Tahoe Forest Hospital District upping certain health care costs
By the numbers
Emergency room visit rates by level:
$318 to $334: Level 1
$540 to $567: Level 2
$825 to $866: Level 3
$1,332 to $1,399: Level 4
$2,156 to $2,264: Level 5
Inpatient room rates per day:
$6,189 to $6,498: Intensive care unit
$4,830 to $5,072: Step-down care unit
$2,717 to $2,853: Medical surgical unit
$2,717 to $2,853: Obstetrics care unit
$893 to $938: Nursery unit
Source: Tahoe Forest Hospital District
TRUCKEE, Calif. — Despite some in the community claiming its prices are already too expensive, Tahoe Forest Hospital District will soon charge patients more for select items.
Last month the TFHD board of directors approved a 5 percent price increase for 10 hospital charges to take effect Aug. 1.
They include emergency room visit level rates and inpatient room rates such as the intensive care unit, the medical surgical unit and obstetrics unit.
Meanwhile, all other hospital charges will stay the same except for joint replacement procedures, which will drop up to 10 percent due to vendor negotiations.
“Notice none of the lab stuff went up, none of the diagnostic imaging went up,” Jake Dorst, TFHD interim CEO, said in an in-person interview Monday. “Those are high volume; a lot of people use those services. (Meanwhile) we figure to actually get admitted to the hospital is a lot more of a rare event.”
TFHD Chief Financial Officer Crystal Betts added that “minimal impact” should be felt by patients, but the higher prices will help to offset increasing costs associated with care.
Expenses increasing for the district include wages for credentialed employees such as nurses (administrators are not included in this group), service contracts and supply costs, Dorst said.
“We didn’t do a total across the board (price hike), so it’s really a very small amount of what our line items are that we actually charge for,” he said.
Seeking treatment elsewhere?
Yet, the increased prices are still concerning for some community members, such as Jamie Cole, who lives within the hospital district just outside the town of Truckee.
“For me the price hikes show a lack of concern for the year-round residents within the our hospital district,” she said. “It speaks loudly that the hospital board and administration is not interested in affordable care nor in listening and responding to the public’s concern over cost.
“It is the middle-class family that is baring the brunt of out-of-control health costs. … The administration’s actions push patients like myself into the arms of care in Reno.”
Carnelian Bay resident Mark Spohr, who elects to go to Reno for regular screenings and tests, echoed that migration sentiment.
“TFH has very high prices, and they have been increasing them regularly,” he said. “This makes the hospital unaffordable for many local people who go to Reno for less expensive care. Increasing prices will only drive more people out of the area.”
When asked if TFHD is concerned that this price increase will drive people to seek care elsewhere, Dorst said: “That is always a concern. As any kind of business person, you’re always worried about (that). I think our quality and our five-star patient experience shows that you’re going to get a better product here when you come. You’re going to have less infection on the way out. You’re going to have high-quality care.”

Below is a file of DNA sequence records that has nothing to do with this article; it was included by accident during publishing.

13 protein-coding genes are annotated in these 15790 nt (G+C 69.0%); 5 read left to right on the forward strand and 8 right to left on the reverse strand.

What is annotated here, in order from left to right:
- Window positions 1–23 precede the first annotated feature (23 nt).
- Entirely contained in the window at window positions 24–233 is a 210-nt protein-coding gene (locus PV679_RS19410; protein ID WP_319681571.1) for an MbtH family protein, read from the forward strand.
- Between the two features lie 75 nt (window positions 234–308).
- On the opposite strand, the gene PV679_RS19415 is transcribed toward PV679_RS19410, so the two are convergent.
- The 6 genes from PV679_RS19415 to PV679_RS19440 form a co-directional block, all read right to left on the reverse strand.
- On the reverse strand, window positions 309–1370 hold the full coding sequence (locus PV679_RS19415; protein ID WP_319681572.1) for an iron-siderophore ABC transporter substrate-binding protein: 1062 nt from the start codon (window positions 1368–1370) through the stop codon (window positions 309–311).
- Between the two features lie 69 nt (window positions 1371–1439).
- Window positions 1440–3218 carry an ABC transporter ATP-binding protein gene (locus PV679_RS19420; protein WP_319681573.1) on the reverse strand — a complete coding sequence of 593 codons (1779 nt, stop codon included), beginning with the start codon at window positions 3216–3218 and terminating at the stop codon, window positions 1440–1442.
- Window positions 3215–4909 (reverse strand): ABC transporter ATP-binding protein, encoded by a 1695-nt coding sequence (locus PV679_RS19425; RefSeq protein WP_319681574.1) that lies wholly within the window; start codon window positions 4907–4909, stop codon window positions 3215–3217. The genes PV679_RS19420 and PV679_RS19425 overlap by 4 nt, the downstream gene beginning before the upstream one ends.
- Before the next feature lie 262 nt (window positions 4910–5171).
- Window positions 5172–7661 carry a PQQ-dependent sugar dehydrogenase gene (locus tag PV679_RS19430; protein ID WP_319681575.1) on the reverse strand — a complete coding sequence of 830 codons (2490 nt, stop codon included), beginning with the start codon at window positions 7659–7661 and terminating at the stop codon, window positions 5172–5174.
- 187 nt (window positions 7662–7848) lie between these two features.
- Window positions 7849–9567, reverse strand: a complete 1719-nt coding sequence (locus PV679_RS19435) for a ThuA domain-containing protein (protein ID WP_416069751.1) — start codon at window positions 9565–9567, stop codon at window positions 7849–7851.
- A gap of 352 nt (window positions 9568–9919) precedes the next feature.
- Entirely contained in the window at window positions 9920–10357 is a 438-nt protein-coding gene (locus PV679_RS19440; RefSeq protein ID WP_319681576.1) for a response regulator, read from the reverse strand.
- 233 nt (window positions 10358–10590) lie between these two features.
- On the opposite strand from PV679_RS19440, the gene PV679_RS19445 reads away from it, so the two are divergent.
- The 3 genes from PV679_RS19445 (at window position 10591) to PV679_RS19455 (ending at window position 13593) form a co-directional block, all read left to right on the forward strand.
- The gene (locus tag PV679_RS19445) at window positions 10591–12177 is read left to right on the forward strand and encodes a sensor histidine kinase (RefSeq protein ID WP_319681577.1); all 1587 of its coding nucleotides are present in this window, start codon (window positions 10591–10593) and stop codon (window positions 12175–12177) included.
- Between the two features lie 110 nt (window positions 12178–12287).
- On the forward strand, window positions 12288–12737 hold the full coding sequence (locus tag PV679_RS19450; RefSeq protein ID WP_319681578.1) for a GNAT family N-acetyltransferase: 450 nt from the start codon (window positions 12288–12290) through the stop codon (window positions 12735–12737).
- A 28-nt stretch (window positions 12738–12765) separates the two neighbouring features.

Dorst added that when compared to similar health care organizations nearby, TFHD is on average cheaper even when taking the upcoming price hike into account.
“I think comparatively speaking, when you look at the type of services we offer compared to where you get (them) somewhere else, we’re very reasonably priced, and none of these other competitors in our area are even close to our five-star rating,” he said.
Based on the Office of Statewide Health Planning and Development’s 25 common outpatient procedure list, TFHD’s average cost starting Aug. 1 will be $641 — up from $636.
In comparison, the average cost for those procedures in some nearby California hospitals are higher, such as Sutter Auburn Faith Hospital ($1,143), and others are cheaper, such as Plumas District ($468).
Meanwhile, the average cost for those top 25 procedures at Reno hospitals Renown and St. Mary’s Regional is $890 and $857, respectively, according to MedAssets 2013 data.
However, only three of the 10 charges to be increased by TFHD are included in the 25 common outpatient procedure list.
For instance, ER visit level 1 — which is not included in the list — is cheaper at Renown ($332) and St. Mary’s Regional ($333).
Meanwhile, that visit level is more expensive at other California hospitals such as Barton Memorial Hospital in South Lake Tahoe ($359) and Dignity Sierra Nevada in Grass Valley ($390), according to OSHPD June 1, 2014, data.
As for what this upcoming price increase will mean for patients’ out-of-pocket expense, Betts said that’s difficult to predict.
An individual’s insurance provider, coverage plan, deductible and other factors all play a role, she said.
“Most people with insurance won’t notice the increase because what is disclosed is the list price and their insurance negotiates a lower rate,” said Glenshire resident Ronda Brooks. “The uninsured and those who are out-of-network will pay more.”
It’s those people without coverage or with high-deductible health plans whom Cole is concerned for.
“These families may not have the ability to just run to Reno,” she said. “All of our community deserves to pay reasonable cost for services.”
The last time TFHD increased its prices was Aug. 1, 2014, with a 5 percent hike across the board, Betts said.
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